TechnoMom twitter
TechnoMom Rss

The Benefits of Maturity

Posted by Cyn | Posted in Work, Writing | Posted on 09-11-2016

0

Sunset over the mountains

I’m an Old­er Woman. My 50th birth­day is fast approach­ing. No mat­ter what I do with my résumé, it is pret­ty obvi­ous that I’m not a mil­len­ni­al. That is who is tru­ly desired, it seems, by the tech star­tups that I pre­fer to work with.

Oh, the job post­ings don’t come out and say that they don’t want old peo­ple, but the key­words are there?. “Fast-paced,” “high ener­gy,” and “dynam­ic!”? They all whis­per, at least, that “we only want young peo­ple!”

This isn’t just my impres­sion, but the con­sen­sus among var­i­ous peo­ple I’ve spo­ken with. It prob­a­bly isn’t inten­tion­al, but the bias is there and the ageism is felt. So I want to address some things that seem to be missed by the “we want young peo­ple!” folks.

First, there are plen­ty of mature work­ers who can keep up with that “fast pace” you describe. We know our­selves, our bod­ies and our oth­er com­mit­ments. We have the expe­ri­ence it takes to judge whether or not we can com­mit to start­up life. I’ll be hon­est: I don’t think many young peo­ple can match that lev­el of self-knowl­edge. I know that when I first worked for a start­up, back in 1995, I didn’t have any idea how much ded­i­ca­tion it would require.

Sec­ond, old­er work­ers bring a life­time of expe­ri­ence in many dif­fer­ent areas, and that expe­ri­ence is brought to bear in our work­ing lives in ways that younger work­ers sim­ply can­not match. For instance, I don’t have the admin­is­tra­tive work I did decades ago on my résumé, as it isn’t direct­ly rel­e­vant now. How­ev­er, that expe­ri­ence shaped me and gives me the abil­i­ty to bet­ter relate to non-tech­ni­cal peo­ple as a sup­port professional.Younger peo­ple don’t have that kind of added val­ue.

The aver­age old­er work­er has been out of school and their par­ents’ homes for a long time, mean­ing that they have expe­ri­ence man­ag­ing their own finances and house­holds inde­pen­dent­ly (or with life part­ners). That gives us a cer­tain respect for the val­ue of mon­ey and time that noth­ing else does. How much of that expe­ri­ence does some­one right out of school have?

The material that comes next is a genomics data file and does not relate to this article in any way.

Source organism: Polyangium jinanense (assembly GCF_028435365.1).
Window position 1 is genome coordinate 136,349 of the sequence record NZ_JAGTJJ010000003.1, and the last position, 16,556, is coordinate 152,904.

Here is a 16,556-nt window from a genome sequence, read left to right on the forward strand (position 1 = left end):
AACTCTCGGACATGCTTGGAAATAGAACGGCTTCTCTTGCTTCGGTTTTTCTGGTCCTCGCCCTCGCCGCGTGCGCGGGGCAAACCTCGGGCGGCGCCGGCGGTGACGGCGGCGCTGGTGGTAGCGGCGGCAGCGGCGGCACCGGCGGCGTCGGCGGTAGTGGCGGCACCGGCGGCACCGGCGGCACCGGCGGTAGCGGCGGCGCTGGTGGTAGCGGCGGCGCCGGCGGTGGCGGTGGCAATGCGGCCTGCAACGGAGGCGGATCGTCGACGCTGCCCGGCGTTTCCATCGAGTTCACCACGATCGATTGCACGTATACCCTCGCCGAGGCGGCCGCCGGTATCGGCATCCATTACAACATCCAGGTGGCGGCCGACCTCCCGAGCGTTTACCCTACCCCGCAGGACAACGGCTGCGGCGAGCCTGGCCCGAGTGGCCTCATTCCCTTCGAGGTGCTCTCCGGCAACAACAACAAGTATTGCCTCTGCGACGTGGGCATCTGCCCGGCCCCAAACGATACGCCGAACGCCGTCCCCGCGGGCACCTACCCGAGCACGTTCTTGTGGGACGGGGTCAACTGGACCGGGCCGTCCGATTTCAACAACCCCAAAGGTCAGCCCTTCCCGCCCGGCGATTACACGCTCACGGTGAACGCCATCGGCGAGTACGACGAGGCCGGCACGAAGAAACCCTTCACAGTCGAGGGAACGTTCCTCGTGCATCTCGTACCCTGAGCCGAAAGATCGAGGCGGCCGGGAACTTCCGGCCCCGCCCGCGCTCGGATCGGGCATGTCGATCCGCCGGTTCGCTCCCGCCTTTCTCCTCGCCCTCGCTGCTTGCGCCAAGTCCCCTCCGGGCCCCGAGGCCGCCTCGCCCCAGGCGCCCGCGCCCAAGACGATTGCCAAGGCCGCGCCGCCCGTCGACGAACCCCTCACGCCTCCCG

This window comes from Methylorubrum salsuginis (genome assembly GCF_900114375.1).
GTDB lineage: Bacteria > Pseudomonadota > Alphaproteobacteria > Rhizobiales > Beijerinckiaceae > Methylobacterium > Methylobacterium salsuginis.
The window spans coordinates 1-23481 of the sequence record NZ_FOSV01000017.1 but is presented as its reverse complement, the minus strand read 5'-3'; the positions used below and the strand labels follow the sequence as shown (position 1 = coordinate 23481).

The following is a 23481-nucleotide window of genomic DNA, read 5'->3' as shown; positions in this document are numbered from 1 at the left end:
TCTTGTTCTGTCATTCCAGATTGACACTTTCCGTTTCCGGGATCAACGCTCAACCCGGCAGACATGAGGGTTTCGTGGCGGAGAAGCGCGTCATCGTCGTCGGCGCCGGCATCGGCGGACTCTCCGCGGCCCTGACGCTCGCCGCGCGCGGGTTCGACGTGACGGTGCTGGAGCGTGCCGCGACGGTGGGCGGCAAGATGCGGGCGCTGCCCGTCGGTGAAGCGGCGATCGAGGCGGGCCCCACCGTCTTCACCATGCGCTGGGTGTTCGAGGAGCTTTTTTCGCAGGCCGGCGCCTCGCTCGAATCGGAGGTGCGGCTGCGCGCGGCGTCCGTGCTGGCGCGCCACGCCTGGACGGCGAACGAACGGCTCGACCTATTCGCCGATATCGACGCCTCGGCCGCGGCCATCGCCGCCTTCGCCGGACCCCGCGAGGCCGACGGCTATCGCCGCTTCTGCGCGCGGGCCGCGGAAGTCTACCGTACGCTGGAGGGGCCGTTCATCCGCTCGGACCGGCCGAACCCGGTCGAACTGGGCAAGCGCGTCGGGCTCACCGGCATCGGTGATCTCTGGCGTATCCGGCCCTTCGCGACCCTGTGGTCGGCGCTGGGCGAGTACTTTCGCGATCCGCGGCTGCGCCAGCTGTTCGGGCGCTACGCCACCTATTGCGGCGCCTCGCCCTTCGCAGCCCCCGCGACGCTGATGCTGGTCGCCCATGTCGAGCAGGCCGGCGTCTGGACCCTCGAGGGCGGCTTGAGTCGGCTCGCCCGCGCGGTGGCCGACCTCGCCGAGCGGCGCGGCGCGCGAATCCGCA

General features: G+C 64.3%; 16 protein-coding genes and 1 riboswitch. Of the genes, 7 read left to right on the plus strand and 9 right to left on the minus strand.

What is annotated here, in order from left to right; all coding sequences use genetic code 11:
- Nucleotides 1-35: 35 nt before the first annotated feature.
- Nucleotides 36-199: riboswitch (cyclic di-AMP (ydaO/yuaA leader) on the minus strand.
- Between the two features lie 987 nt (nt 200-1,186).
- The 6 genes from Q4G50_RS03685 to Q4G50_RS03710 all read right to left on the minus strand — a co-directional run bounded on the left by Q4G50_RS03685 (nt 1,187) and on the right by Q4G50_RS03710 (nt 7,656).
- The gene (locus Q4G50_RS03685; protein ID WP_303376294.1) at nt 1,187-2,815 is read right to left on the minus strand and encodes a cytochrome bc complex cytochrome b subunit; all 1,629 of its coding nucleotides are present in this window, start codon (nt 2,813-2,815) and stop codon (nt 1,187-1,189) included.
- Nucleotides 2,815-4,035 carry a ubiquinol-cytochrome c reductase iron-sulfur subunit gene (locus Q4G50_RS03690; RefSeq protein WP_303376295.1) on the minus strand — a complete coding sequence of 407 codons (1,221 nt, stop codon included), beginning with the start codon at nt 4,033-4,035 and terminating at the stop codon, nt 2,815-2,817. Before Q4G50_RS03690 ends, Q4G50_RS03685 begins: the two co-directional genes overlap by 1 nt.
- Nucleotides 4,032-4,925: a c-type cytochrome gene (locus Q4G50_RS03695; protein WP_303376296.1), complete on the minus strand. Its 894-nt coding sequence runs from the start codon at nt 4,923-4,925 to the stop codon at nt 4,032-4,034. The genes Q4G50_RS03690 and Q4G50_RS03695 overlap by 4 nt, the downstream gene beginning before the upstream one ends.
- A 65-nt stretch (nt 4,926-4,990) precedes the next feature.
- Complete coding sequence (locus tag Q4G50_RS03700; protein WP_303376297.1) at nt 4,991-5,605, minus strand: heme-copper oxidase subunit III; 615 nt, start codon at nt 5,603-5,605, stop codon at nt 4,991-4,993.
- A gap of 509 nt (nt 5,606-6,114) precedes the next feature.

Most old­er work­ers are also post-par­ent­ing. Their kids are grown and rea­son­ably inde­pen­dent (whether out of the house or not), so they aren’t going to be jug­gling preg­nan­cies, soc­cer prac­tices, and music lessons that will impact their work lives. Grand­chil­dren? Yes, some of us have them. Being a grand­par­ent is, how­ev­er, a far less time-con­sum­ing com­mit­ment for most peo­ple than being a par­ent.

Final­ly, there’s noth­ing else that beats matu­ri­ty for giv­ing you a calm tem­pera­ment. Some peo­ple are born with them, but on aver­age, it’s eas­i­er for some­one with 30 years of pro­fes­sion­al expe­ri­ence to put one bad day into per­spec­tive than it is for some­one with a few months or years of work­ing under their belts. (I know there are excep­tions to this, as to every rule, but Don­ald Trump prob­a­bly isn’t apply­ing to work at your start­up.)

The next time you get a résumé or appli­ca­tion from a Baby Boomer or Gen X’er, then, please take these fac­tors into account. Con­sid­er their tech­ni­cal skills, cer­tain­ly? (and don’t assume that they’ll be out­dat­ed) ?but weigh their matu­ri­ty on the pos­i­tive side of the scale, for a change.

(Orig­i­nal­ly pub­lished at Medi­um)

Morning Pages Tool

Posted by Cyn | Posted in Writing | Posted on 25-07-2012

0

I’ve recent­ly got­ten back into the dis­ci­pline of doing morn­ing pages, some­thing that’s a vital part of Julia Cameron’s The Artist’s Way. It’s a great way to clear your men­tal caches each morn­ing and pre­pare to write some­thing more mean­ing­ful. Tra­di­tion­al­ly, one writes three pages long­hand.